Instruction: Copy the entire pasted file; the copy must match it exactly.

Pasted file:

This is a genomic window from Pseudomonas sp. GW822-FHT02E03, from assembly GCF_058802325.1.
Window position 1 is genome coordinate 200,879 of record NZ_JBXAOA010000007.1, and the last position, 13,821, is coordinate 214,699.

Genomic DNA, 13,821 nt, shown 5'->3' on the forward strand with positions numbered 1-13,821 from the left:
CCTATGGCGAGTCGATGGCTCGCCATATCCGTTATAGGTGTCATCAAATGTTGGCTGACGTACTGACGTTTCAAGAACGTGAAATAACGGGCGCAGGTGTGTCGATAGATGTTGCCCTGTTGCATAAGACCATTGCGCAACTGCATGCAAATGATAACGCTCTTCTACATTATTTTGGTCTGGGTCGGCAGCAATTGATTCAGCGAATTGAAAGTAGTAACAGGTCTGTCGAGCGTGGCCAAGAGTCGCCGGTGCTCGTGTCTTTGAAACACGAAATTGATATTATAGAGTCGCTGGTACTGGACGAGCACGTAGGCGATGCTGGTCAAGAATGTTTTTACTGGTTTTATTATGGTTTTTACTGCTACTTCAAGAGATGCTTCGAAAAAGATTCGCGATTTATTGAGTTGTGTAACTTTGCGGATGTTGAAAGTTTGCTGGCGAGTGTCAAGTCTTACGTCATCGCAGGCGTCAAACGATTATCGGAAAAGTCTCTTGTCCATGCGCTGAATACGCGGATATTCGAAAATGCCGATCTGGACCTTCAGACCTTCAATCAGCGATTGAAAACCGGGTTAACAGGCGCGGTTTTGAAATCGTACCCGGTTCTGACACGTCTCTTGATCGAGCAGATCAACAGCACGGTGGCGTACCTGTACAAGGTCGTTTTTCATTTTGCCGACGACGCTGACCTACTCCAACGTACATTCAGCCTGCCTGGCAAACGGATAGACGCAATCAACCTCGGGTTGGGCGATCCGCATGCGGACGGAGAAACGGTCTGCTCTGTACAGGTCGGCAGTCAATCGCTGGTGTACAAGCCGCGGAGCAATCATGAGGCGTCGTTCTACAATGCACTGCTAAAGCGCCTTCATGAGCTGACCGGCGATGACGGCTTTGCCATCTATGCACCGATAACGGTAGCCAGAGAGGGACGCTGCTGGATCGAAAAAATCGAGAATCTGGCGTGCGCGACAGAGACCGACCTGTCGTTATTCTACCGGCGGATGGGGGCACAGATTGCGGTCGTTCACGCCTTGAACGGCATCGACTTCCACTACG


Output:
This is a genomic window from Pseudomonas sp. GW822-FHT02E03, from assembly GCF_058802325.1.
Window position 1 is genome coordinate 200,879 of record NZ_JBXAOA010000007.1, and the last position, 13,821, is coordinate 214,699.

Genomic DNA, 13,821 nt, shown 5'->3' on the forward strand with positions numbered 1-13,821 from the left:
CCTATGGCGAGTCGATGGCTCGCCATATCCGTTATAGGTGTCATCAAATGTTGGCTGACGTACTGACGTTTCAAGAACGTGAAATAACGGGCGCAGGTGTGTCGATAGATGTTGCCCTGTTGCATAAGACCATTGCGCAACTGCATGCAAATGATAACGCTCTTCTACATTATTTTGGTCTGGGTCGGCAGCAATTGATTCAGCGAATTGAAAGTAGTAACAGGTCTGTCGAGCGTGGCCAAGAGTCGCCGGTGCTCGTGTCTTTGAAACACGAAATTGATATTATAGAGTCGCTGGTACTGGACGAGCACGTAGGCGATGCTGGTCAAGAATGTTTTTACTGGTTTTATTATGGTTTTTACTGCTACTTCAAGAGATGCTTCGAAAAAGATTCGCGATTTATTGAGTTGTGTAACTTTGCGGATGTTGAAAGTTTGCTGGCGAGTGTCAAGTCTTACGTCATCGCAGGCGTCAAACGATTATCGGAAAAGTCTCTTGTCCATGCGCTGAATACGCGGATATTCGAAAATGCCGATCTGGACCTTCAGACCTTCAATCAGCGATTGAAAACCGGGTTAACAGGCGCGGTTTTGAAATCGTACCCGGTTCTGACACGTCTCTTGATCGAGCAGATCAACAGCACGGTGGCGTACCTGTACAAGGTCGTTTTTCATTTTGCCGACGACGCTGACCTACTCCAACGTACATTCAGCCTGCCTGGCAAACGGATAGACGCAATCAACCTCGGGTTGGGCGATCCGCATGCGGACGGAGAAACGGTCTGCTCTGTACAGGTCGGCAGTCAATCGCTGGTGTACAAGCCGCGGAGCAATCATGAGGCGTCGTTCTACAATGCACTGCTAAAGCGCCTTCATGAGCTGACCGGCGATGACGGCTTTGCCATCTATGCACCGATAACGGTAGCCAGAGAGGGACGCTGCTGGATCGAAAAAATCGAGAATCTGGCGTGCGCGACAGAGACCGACCTGTCGTTATTCTACCGGCGGATGGGGGCACAGATTGCGGTCGTTCACGCCTTGAACGGCATCGACTTCCACTACG